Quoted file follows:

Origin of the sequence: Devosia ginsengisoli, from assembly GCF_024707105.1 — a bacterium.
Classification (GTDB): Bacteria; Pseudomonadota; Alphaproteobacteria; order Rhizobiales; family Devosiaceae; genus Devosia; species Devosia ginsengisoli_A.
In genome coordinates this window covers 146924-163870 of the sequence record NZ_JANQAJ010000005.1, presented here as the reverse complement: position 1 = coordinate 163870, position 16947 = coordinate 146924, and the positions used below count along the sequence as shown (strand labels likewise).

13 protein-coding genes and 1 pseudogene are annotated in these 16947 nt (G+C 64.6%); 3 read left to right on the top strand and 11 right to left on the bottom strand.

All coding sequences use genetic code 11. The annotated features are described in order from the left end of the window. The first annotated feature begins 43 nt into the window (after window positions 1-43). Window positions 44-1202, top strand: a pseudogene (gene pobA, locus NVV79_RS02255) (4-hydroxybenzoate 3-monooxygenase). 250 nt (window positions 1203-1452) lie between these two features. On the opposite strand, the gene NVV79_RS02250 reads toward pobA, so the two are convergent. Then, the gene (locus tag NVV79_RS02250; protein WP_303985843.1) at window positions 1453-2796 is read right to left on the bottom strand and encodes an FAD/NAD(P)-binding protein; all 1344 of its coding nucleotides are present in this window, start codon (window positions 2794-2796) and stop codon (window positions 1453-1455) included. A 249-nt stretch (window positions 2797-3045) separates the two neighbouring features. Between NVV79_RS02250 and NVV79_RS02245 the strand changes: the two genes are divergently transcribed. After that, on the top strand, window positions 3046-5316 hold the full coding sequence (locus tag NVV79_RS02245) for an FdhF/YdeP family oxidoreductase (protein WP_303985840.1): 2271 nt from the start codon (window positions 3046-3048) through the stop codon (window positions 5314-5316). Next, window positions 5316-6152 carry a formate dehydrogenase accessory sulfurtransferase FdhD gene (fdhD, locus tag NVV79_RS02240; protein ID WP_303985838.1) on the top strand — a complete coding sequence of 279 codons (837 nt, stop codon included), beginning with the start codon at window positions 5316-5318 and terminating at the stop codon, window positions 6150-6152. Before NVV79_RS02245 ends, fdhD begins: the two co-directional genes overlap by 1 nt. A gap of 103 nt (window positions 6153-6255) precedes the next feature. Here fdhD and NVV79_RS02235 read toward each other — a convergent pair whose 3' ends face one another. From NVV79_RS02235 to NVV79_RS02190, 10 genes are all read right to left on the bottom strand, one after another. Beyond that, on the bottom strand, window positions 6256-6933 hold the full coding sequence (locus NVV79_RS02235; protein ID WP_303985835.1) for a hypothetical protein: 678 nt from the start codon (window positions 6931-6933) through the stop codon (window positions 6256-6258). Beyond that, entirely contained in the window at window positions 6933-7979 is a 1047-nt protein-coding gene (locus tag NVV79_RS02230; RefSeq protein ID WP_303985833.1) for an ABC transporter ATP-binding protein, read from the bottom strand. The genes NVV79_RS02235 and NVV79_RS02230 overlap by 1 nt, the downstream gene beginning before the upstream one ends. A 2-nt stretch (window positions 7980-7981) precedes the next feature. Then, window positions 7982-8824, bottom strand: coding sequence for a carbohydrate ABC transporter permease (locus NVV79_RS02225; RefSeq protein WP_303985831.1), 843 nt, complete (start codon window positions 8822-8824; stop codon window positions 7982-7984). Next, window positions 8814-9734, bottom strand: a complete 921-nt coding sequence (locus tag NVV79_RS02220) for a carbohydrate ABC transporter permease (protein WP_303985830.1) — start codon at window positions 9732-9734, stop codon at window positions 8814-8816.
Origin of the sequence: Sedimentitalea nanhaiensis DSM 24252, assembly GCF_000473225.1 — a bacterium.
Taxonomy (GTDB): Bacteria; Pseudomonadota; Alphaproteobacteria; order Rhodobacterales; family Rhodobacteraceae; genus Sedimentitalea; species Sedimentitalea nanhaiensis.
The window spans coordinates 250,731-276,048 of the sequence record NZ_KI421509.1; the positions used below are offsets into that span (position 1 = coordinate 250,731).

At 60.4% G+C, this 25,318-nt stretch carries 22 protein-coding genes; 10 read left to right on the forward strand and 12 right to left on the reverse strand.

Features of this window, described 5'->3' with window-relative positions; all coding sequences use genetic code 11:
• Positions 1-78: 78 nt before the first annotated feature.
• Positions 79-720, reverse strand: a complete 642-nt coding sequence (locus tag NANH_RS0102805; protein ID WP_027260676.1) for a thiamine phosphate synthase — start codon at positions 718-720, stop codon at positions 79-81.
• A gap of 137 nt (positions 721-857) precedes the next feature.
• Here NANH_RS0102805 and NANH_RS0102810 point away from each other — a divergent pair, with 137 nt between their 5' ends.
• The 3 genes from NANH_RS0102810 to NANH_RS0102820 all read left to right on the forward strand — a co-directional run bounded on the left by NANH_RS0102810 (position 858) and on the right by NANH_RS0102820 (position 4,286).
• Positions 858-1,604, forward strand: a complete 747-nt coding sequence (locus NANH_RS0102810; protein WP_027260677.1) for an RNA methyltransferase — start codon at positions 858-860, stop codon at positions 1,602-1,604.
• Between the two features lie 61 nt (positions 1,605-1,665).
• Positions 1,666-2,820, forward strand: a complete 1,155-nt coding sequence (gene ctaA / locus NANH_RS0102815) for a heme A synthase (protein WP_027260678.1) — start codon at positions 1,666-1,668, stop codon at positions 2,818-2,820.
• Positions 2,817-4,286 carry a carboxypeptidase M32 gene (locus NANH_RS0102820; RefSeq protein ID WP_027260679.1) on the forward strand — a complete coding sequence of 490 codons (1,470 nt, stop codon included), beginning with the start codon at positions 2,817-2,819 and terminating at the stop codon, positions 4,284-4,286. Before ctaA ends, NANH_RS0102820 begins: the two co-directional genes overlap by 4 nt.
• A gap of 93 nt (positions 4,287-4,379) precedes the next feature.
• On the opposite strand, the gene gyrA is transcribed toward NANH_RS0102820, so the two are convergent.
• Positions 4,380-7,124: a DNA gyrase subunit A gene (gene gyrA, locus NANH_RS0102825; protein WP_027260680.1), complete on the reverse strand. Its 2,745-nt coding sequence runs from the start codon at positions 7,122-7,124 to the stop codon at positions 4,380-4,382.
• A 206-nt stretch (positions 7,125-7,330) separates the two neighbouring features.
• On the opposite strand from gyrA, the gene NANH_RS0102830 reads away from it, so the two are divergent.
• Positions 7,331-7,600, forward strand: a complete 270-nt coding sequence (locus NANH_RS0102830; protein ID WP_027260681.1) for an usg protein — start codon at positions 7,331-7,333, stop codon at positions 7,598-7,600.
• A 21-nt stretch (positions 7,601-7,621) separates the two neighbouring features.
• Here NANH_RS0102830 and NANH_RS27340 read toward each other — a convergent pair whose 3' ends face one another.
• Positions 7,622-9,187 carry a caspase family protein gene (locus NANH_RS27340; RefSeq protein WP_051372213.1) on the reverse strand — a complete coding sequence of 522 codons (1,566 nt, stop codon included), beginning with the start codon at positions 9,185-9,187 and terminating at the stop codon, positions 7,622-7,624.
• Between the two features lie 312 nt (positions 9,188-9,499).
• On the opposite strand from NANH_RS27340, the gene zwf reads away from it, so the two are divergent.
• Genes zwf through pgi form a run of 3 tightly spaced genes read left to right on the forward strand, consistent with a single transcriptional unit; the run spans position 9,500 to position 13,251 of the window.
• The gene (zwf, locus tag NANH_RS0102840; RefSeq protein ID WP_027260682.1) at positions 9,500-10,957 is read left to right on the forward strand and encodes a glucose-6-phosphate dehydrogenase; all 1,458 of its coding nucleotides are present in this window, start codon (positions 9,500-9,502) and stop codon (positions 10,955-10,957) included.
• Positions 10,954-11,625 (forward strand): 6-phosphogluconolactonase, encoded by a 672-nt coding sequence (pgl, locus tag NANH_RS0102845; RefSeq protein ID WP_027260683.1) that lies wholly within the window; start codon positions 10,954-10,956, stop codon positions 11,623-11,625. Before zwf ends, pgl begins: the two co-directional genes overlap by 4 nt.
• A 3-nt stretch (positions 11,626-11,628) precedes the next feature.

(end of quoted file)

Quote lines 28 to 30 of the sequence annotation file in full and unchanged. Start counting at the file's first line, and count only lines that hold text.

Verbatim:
• Positions 7,622-9,187 carry a caspase family protein gene (locus NANH_RS27340; RefSeq protein WP_051372213.1) on the reverse strand — a complete coding sequence of 522 codons (1,566 nt, stop codon included), beginning with the start codon at positions 9,185-9,187 and terminating at the stop codon, positions 7,622-7,624.
• Between the two features lie 312 nt (positions 9,188-9,499).
• On the opposite strand from NANH_RS27340, the gene zwf reads away from it, so the two are divergent.